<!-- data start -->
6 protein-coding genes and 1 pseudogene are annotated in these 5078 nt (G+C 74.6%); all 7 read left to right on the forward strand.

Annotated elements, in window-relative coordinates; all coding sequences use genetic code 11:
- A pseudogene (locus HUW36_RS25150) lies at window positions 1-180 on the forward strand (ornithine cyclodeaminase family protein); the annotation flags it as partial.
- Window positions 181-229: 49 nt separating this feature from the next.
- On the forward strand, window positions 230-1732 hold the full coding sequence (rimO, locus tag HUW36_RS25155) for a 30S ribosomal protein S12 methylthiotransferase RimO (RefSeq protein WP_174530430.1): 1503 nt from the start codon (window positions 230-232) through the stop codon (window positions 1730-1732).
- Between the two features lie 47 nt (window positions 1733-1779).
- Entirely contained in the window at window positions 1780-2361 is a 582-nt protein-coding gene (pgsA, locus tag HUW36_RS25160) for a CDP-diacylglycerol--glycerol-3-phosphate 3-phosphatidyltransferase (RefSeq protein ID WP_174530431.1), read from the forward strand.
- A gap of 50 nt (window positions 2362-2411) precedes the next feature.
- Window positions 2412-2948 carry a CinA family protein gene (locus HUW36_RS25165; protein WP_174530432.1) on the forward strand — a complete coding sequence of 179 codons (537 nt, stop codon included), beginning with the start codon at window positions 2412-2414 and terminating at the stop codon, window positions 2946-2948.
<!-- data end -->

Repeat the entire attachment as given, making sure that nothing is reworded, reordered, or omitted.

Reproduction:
6 protein-coding genes and 1 pseudogene are annotated in these 5078 nt (G+C 74.6%); all 7 read left to right on the forward strand.

Annotated elements, in window-relative coordinates; all coding sequences use genetic code 11:
- A pseudogene (locus HUW36_RS25150) lies at window positions 1-180 on the forward strand (ornithine cyclodeaminase family protein); the annotation flags it as partial.
- Window positions 181-229: 49 nt separating this feature from the next.
- On the forward strand, window positions 230-1732 hold the full coding sequence (rimO, locus tag HUW36_RS25155) for a 30S ribosomal protein S12 methylthiotransferase RimO (RefSeq protein WP_174530430.1): 1503 nt from the start codon (window positions 230-232) through the stop codon (window positions 1730-1732).
- Between the two features lie 47 nt (window positions 1733-1779).
- Entirely contained in the window at window positions 1780-2361 is a 582-nt protein-coding gene (pgsA, locus tag HUW36_RS25160) for a CDP-diacylglycerol--glycerol-3-phosphate 3-phosphatidyltransferase (RefSeq protein ID WP_174530431.1), read from the forward strand.
- A gap of 50 nt (window positions 2362-2411) precedes the next feature.
- Window positions 2412-2948 carry a CinA family protein gene (locus HUW36_RS25165; protein WP_174530432.1) on the forward strand — a complete coding sequence of 179 codons (537 nt, stop codon included), beginning with the start codon at window positions 2412-2414 and terminating at the stop codon, window positions 2946-2948.